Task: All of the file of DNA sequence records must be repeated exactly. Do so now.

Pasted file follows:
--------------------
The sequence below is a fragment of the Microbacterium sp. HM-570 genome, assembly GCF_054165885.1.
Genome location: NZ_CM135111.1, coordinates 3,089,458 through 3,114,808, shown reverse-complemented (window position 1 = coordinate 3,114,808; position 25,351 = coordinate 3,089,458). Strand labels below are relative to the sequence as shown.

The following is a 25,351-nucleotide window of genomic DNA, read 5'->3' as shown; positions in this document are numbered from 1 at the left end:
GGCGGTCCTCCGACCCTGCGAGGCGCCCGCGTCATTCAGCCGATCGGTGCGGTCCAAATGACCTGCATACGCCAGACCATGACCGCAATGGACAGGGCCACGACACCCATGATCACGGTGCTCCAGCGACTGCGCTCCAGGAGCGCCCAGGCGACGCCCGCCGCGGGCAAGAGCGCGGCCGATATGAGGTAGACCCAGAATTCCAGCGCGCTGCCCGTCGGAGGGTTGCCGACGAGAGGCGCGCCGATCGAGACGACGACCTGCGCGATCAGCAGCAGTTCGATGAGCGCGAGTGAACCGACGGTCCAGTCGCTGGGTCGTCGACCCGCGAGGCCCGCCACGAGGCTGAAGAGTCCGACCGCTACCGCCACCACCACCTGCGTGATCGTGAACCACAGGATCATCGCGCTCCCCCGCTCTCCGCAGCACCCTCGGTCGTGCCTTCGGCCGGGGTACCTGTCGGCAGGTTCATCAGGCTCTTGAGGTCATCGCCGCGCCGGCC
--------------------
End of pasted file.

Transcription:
The sequence below is a fragment of the Microbacterium sp. HM-570 genome, assembly GCF_054165885.1.
Genome location: NZ_CM135111.1, coordinates 3,089,458 through 3,114,808, shown reverse-complemented (window position 1 = coordinate 3,114,808; position 25,351 = coordinate 3,089,458). Strand labels below are relative to the sequence as shown.

The following is a 25,351-nucleotide window of genomic DNA, read 5'->3' as shown; positions in this document are numbered from 1 at the left end:
GGCGGTCCTCCGACCCTGCGAGGCGCCCGCGTCATTCAGCCGATCGGTGCGGTCCAAATGACCTGCATACGCCAGACCATGACCGCAATGGACAGGGCCACGACACCCATGATCACGGTGCTCCAGCGACTGCGCTCCAGGAGCGCCCAGGCGACGCCCGCCGCGGGCAAGAGCGCGGCCGATATGAGGTAGACCCAGAATTCCAGCGCGCTGCCCGTCGGAGGGTTGCCGACGAGAGGCGCGCCGATCGAGACGACGACCTGCGCGATCAGCAGCAGTTCGATGAGCGCGAGTGAACCGACGGTCCAGTCGCTGGGTCGTCGACCCGCGAGGCCCGCCACGAGGCTGAAGAGTCCGACCGCTACCGCCACCACCACCTGCGTGATCGTGAACCACAGGATCATCGCGCTCCCCCGCTCTCCGCAGCACCCTCGGTCGTGCCTTCGGCCGGGGTACCTGTCGGCAGGTTCATCAGGCTCTTGAGGTCATCGCCGCGCCGGCC